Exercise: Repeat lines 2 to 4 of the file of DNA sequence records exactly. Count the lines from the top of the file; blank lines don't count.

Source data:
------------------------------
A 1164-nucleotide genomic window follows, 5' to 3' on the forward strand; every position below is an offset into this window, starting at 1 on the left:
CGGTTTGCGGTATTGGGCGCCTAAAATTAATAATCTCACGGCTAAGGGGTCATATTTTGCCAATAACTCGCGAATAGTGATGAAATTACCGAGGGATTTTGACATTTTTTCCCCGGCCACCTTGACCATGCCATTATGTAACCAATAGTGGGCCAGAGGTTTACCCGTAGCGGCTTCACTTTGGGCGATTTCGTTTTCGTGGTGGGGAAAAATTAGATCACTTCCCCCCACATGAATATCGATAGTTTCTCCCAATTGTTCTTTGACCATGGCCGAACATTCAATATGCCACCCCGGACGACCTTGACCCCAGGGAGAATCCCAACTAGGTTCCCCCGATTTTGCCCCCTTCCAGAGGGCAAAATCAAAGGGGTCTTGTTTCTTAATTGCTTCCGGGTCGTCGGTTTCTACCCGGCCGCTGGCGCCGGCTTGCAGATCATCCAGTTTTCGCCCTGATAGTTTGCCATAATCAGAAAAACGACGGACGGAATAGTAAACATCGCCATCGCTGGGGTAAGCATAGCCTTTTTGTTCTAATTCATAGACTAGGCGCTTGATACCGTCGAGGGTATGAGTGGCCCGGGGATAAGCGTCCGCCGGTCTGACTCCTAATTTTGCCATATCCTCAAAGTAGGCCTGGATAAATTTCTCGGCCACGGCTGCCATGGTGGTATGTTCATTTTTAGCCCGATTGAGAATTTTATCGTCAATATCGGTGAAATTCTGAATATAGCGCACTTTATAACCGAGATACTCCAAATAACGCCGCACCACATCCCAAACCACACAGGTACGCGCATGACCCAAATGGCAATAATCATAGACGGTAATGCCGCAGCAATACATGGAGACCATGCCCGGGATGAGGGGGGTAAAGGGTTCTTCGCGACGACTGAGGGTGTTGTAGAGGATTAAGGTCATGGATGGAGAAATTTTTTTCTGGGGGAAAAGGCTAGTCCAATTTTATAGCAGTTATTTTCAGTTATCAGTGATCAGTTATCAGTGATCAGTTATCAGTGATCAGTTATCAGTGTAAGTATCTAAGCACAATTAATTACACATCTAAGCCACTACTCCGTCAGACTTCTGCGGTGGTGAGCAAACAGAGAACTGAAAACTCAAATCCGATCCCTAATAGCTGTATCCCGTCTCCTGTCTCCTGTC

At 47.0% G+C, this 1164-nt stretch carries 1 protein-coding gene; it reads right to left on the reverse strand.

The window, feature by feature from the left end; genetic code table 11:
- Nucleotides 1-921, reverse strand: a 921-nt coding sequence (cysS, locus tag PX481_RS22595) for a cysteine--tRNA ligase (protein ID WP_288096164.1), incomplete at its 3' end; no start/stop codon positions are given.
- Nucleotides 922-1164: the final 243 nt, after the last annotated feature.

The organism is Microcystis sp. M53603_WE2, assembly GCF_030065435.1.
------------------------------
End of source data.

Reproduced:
CGGTTTGCGGTATTGGGCGCCTAAAATTAATAATCTCACGGCTAAGGGGTCATATTTTGCCAATAACTCGCGAATAGTGATGAAATTACCGAGGGATTTTGACATTTTTTCCCCGGCCACCTTGACCATGCCATTATGTAACCAATAGTGGGCCAGAGGTTTACCCGTAGCGGCTTCACTTTGGGCGATTTCGTTTTCGTGGTGGGGAAAAATTAGATCACTTCCCCCCACATGAATATCGATAGTTTCTCCCAATTGTTCTTTGACCATGGCCGAACATTCAATATGCCACCCCGGACGACCTTGACCCCAGGGAGAATCCCAACTAGGTTCCCCCGATTTTGCCCCCTTCCAGAGGGCAAAATCAAAGGGGTCTTGTTTCTTAATTGCTTCCGGGTCGTCGGTTTCTACCCGGCCGCTGGCGCCGGCTTGCAGATCATCCAGTTTTCGCCCTGATAGTTTGCCATAATCAGAAAAACGACGGACGGAATAGTAAACATCGCCATCGCTGGGGTAAGCATAGCCTTTTTGTTCTAATTCATAGACTAGGCGCTTGATACCGTCGAGGGTATGAGTGGCCCGGGGATAAGCGTCCGCCGGTCTGACTCCTAATTTTGCCATATCCTCAAAGTAGGCCTGGATAAATTTCTCGGCCACGGCTGCCATGGTGGTATGTTCATTTTTAGCCCGATTGAGAATTTTATCGTCAATATCGGTGAAATTCTGAATATAGCGCACTTTATAACCGAGATACTCCAAATAACGCCGCACCACATCCCAAACCACACAGGTACGCGCATGACCCAAATGGCAATAATCATAGACGGTAATGCCGCAGCAATACATGGAGACCATGCCCGGGATGAGGGGGGTAAAGGGTTCTTCGCGACGACTGAGGGTGTTGTAGAGGATTAAGGTCATGGATGGAGAAATTTTTTTCTGGGGGAAAAGGCTAGTCCAATTTTATAGCAGTTATTTTCAGTTATCAGTGATCAGTTATCAGTGATCAGTTATCAGTGATCAGTTATCAGTGTAAGTATCTAAGCACAATTAATTACACATCTAAGCCACTACTCCGTCAGACTTCTGCGGTGGTGAGCAAACAGAGAACTGAAAACTCAAATCCGATCCCTAATAGCTGTATCCCGTCTCCTGTCTCCTGTC

At 47.0% G+C, this 1164-nt stretch carries 1 protein-coding gene; it reads right to left on the reverse strand.

The window, feature by feature from the left end; genetic code table 11: